Wee Clerkie and a vanished world
It was a different world back in the 1970s. Especially on the music mags. The tabloids hadn’t yet cottoned on to the fact that people who listened to the radio, watched Top Of The Pops and bought records were also keen to read all about them and rock fell far below the radar of the posh broadsheets.
So, for a while there, the music papers had a free hand and boy, did they use it! I was on Melody Maker at the time and it was like bandit country. We did exactly what we wanted and we wanted plenty. Full-scale football and cricket matches were held in the office between heavy bouts of drinking and worse, while record companies wined and dined us and flew us all over the world to write about their acts. They were appalling, glorious, hedonistic, maverick times and I loved every minute of it. The Maker’s owners IPC left us alone to create our own merry hell and turned a blind eye to our indiscretions because we made them a fortune. And that freedom and anarchy was the fertile launching ground for some brilliant writers.
Clerk was at the heat of the action during the freewheeling days of the old music press
It was also unremittingly macho. There were no female writers on the staff at that time. Never had been. Never looked like there would be. And then came Carol Clerk…
Tiny, red-haired and feisty, Carol – ‘Wee Clerkie’ as she was quickly known – had fled to London from Belfast, furious about The Troubles. Not because she cared a jot about sectarian politics but because bands were frightened to play in Belfast as a result. Music was her driving passion. It was in her soul and she came to London to be close to its heartbeat. And to get a job on Melody Maker.
She joined the staff in 1980, smoking like a chimney and immediately filling the air with a pungent barrage of F and C-words, usually followed by peels of raucous, throaty laughter before dragging us off to the pub where she proceeded to drink us all under the table. Every night. She walked with a heavy limp – sometimes using a stick – resulting from a hip defect at birth, but it was never an issue and few ever thought to ask her why. Equally, it never occurred to her that she was a trailblazing pioneer breaking barriers for women in a man’s world. It never occurred to the rest of us either. She was just Carol. And she was unique.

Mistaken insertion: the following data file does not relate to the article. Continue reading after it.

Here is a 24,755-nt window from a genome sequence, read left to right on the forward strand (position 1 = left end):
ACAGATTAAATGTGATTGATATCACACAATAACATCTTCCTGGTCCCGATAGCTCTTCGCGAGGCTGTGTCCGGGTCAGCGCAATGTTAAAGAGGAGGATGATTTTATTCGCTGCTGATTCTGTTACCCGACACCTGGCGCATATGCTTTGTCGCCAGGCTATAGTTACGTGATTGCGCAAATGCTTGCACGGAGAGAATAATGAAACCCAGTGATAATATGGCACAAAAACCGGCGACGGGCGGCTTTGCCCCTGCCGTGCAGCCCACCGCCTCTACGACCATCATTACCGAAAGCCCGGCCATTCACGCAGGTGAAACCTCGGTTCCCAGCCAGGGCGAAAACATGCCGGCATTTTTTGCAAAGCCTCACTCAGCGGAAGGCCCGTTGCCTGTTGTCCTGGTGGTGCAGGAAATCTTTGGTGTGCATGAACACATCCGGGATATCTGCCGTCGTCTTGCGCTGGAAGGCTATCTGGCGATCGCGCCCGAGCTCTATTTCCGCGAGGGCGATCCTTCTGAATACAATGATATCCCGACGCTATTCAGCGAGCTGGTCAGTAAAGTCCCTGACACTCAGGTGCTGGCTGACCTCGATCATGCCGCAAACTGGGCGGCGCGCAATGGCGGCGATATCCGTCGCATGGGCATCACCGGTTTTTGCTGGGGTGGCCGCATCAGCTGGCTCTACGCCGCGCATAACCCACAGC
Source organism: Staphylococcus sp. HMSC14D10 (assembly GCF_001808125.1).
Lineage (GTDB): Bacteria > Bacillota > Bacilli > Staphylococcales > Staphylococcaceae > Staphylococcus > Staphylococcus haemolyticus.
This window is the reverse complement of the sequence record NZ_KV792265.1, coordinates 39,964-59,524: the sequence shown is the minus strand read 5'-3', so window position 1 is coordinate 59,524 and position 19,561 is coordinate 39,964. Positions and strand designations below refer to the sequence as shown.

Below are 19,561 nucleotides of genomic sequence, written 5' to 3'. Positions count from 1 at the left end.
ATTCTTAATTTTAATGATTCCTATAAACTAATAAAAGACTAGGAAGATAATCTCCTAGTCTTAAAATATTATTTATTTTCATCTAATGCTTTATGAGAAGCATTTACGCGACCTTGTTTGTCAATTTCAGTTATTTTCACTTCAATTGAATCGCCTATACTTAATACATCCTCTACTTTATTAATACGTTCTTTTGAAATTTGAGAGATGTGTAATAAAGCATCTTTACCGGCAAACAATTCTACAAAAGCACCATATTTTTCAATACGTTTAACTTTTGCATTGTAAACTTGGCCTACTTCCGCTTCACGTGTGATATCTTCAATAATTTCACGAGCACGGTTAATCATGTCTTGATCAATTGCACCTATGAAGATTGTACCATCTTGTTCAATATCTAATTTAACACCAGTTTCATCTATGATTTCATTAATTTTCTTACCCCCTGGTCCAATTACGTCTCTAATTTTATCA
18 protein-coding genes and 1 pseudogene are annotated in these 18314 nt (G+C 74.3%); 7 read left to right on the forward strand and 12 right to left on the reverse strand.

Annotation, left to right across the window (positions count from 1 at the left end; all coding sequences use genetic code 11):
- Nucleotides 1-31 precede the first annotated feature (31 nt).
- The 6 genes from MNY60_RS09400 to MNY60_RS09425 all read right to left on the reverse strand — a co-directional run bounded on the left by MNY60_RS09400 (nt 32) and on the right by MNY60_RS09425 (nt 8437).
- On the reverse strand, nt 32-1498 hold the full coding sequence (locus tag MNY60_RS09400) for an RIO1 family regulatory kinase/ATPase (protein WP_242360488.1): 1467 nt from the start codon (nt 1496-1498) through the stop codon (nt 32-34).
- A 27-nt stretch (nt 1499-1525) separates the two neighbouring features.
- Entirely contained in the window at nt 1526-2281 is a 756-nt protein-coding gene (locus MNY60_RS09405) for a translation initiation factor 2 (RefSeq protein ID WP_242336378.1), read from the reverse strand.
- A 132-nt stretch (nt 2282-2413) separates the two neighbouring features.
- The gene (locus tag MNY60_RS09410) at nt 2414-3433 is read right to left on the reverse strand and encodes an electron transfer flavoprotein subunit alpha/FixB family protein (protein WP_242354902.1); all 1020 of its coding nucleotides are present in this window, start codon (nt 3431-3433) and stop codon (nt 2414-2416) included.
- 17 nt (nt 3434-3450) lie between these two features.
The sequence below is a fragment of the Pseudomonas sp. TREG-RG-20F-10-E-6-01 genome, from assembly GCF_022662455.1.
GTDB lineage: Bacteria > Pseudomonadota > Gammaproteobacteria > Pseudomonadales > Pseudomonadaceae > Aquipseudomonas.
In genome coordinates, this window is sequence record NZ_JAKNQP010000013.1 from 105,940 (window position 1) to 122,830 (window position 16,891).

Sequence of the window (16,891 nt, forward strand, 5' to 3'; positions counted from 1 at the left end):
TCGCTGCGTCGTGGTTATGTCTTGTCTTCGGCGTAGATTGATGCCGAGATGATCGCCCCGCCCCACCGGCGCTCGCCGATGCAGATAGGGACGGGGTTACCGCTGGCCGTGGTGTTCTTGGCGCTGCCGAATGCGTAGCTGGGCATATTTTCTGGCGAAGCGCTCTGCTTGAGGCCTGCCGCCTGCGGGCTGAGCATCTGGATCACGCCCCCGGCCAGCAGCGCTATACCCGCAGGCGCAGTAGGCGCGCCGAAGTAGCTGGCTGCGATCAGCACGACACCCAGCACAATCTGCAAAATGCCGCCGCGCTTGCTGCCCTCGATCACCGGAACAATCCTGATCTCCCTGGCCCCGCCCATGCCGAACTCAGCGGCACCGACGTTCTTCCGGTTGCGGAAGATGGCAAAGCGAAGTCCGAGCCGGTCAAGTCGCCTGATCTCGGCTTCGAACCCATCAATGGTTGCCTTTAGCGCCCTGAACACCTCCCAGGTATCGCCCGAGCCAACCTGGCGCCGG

Yet she was also wonderfully kind, drawn to outsiders, misfits and underdogs. She took cowering young freelances under her wing and championed the punk, glam rock and heavy metal bands deemed outdated and uncool by the rest of the staff. Through the 1980s she held court on a nightly basis in the Maker’s unofficial office – the Oporto pub – on what became dubbed as the rock’n’roll table. Carol would sit in the middle regaling stories of her adventures surrounded by various Hanoi Rocks, Damned and Exploited band members while Len the landlord warmly welcomed the colourful parade of clothes, hair, make-up and androgynous beings coming into his bar.
On one occasion she even persuaded the venerable Rolf Harris to join her at the rock’n’roll table, where he spent an enjoyable evening doodling pictures of Carol and her chums. One time she was serenaded by Little Richard, built up close friendships with a bizarre range of people from Yoko Ono to Jon Bon Jovi’s mum, won an award as journalist of the year for her coverage of Live Aid, was treated like a queen by the gangster fraternity after ghost-writing Reggie Kray’s autobiography and on one famous occasion was told never to set foot in Israel again after an almighty bender on the road with Hanoi Rocks. She was news editor on the Maker until its final, sad demise in 2000, going on to write characteristically colourful pieces for Uncut and Classic Rock magazines, in addition to superb biographies of Hawkwind and The Pogues.
Clerk represented a golden age of rock journalism before the suits came in and spoiled the party
She hated that the music business had become….well, a BUSINESS. She despised the corporate mentality and the modern control exerted by record companies deliberately driving a wedge between journalist and artist to use the press purely as a marketing tool. And, while I never heard her say it, I’m sure she detested the anodyne music writing and the suffocatingly sensible characters and their bland reviews and features that have resulted. And she remained true to herself, vehemently anti-drugs but drinking Fosters like it was going out of fashion.
Last Saturday while dozing off watching a particularly grim Conference South football encounter between Woking and Staines Town, I received a text message from a friend. It said simply “Carol Clerk has died.”
I still can’t quite believe it. She’d been suffering from breast cancer for a year but, typically defiant, she didn’t mention to anybody beyond her close circle of family and friends. She was a mighty writer and an incorrigible, outrageous, warm, funny, wonderful, unique character.
I’ll see you in the bar up there a bit later, Wee Clerkie…